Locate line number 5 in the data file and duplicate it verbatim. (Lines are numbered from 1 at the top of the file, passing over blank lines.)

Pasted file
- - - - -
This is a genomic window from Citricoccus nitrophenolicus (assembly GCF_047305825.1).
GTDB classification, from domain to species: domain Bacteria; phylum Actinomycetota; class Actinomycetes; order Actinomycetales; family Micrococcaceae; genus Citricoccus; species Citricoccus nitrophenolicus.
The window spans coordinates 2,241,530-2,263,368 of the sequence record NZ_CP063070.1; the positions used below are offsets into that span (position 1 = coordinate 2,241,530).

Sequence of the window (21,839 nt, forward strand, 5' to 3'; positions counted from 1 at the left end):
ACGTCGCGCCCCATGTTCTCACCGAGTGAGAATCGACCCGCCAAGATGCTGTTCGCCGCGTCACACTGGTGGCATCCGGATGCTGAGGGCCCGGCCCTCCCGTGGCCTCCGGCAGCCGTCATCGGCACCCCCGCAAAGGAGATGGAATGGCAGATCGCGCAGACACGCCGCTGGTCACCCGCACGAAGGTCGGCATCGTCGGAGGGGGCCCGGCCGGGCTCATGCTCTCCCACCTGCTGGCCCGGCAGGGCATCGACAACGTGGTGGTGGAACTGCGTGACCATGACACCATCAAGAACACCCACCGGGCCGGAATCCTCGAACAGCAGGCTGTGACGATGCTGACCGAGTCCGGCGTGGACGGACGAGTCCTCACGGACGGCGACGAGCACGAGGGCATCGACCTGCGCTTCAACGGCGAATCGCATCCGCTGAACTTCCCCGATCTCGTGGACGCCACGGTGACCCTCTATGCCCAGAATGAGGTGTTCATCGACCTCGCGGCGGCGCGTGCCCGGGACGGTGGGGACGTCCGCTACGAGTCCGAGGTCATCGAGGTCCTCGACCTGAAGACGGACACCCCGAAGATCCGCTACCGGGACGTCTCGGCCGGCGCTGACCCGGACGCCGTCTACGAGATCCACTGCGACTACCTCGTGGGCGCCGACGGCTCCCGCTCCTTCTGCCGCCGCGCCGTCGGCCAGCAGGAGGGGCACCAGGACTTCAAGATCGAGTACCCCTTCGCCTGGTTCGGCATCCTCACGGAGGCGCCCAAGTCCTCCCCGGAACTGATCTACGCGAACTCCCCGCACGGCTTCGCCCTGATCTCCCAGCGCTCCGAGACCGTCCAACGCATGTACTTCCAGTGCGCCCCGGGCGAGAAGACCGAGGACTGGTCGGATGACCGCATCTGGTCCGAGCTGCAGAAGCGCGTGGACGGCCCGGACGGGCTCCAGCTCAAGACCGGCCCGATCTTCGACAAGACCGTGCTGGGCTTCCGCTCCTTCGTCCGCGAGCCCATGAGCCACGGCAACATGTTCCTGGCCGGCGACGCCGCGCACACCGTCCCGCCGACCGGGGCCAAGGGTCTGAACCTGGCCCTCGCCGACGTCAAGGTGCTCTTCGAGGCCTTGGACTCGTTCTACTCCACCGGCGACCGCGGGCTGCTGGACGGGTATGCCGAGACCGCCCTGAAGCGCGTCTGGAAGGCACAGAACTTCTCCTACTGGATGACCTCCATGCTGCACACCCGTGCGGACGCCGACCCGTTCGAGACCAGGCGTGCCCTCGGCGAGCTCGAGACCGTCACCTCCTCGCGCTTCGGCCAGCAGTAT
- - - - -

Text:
ACGTCGCGCCCCATGTTCTCACCGAGTGAGAATCGACCCGCCAAGATGCTGTTCGCCGCGTCACACTGGTGGCATCCGGATGCTGAGGGCCCGGCCCTCCCGTGGCCTCCGGCAGCCGTCATCGGCACCCCCGCAAAGGAGATGGAATGGCAGATCGCGCAGACACGCCGCTGGTCACCCGCACGAAGGTCGGCATCGTCGGAGGGGGCCCGGCCGGGCTCATGCTCTCCCACCTGCTGGCCCGGCAGGGCATCGACAACGTGGTGGTGGAACTGCGTGACCATGACACCATCAAGAACACCCACCGGGCCGGAATCCTCGAACAGCAGGCTGTGACGATGCTGACCGAGTCCGGCGTGGACGGACGAGTCCTCACGGACGGCGACGAGCACGAGGGCATCGACCTGCGCTTCAACGGCGAATCGCATCCGCTGAACTTCCCCGATCTCGTGGACGCCACGGTGACCCTCTATGCCCAGAATGAGGTGTTCATCGACCTCGCGGCGGCGCGTGCCCGGGACGGTGGGGACGTCCGCTACGAGTCCGAGGTCATCGAGGTCCTCGACCTGAAGACGGACACCCCGAAGATCCGCTACCGGGACGTCTCGGCCGGCGCTGACCCGGACGCCGTCTACGAGATCCACTGCGACTACCTCGTGGGCGCCGACGGCTCCCGCTCCTTCTGCCGCCGCGCCGTCGGCCAGCAGGAGGGGCACCAGGACTTCAAGATCGAGTACCCCTTCGCCTGGTTCGGCATCCTCACGGAGGCGCCCAAGTCCTCCCCGGAACTGATCTACGCGAACTCCCCGCACGGCTTCGCCCTGATCTCCCAGCGCTCCGAGACCGTCCAACGCATGTACTTCCAGTGCGCCCCGGGCGAGAAGACCGAGGACTGGTCGGATGACCGCATCTGGTCCGAGCTGCAGAAGCGCGTGGACGGCCCGGACGGGCTCCAGCTCAAGACCGGCCCGATCTTCGACAAGACCGTGCTGGGCTTCCGCTCCTTCGTCCGCGAGCCCATGAGCCACGGCAACATGTTCCTGGCCGGCGACGCCGCGCACACCGTCCCGCCGACCGGGGCCAAGGGTCTGAACCTGGCCCTCGCCGACGTCAAGGTGCTCTTCGAGGCCTTGGACTCGTTCTACTCCACCGGCGACCGCGGGCTGCTGGACGGGTATGCCGAGACCGCCCTGAAGCGCGTCTGGAAGGCACAGAACTTCTCCTACTGGATGACCTCCATGCTGCACACCCGTGCGGACGCCGACCCGTTCGAGACCAGGCGTGCCCTCGGCGAGCTCGAGACCGTCACCTCCTCGCGCTTCGGCCAGCAGTAT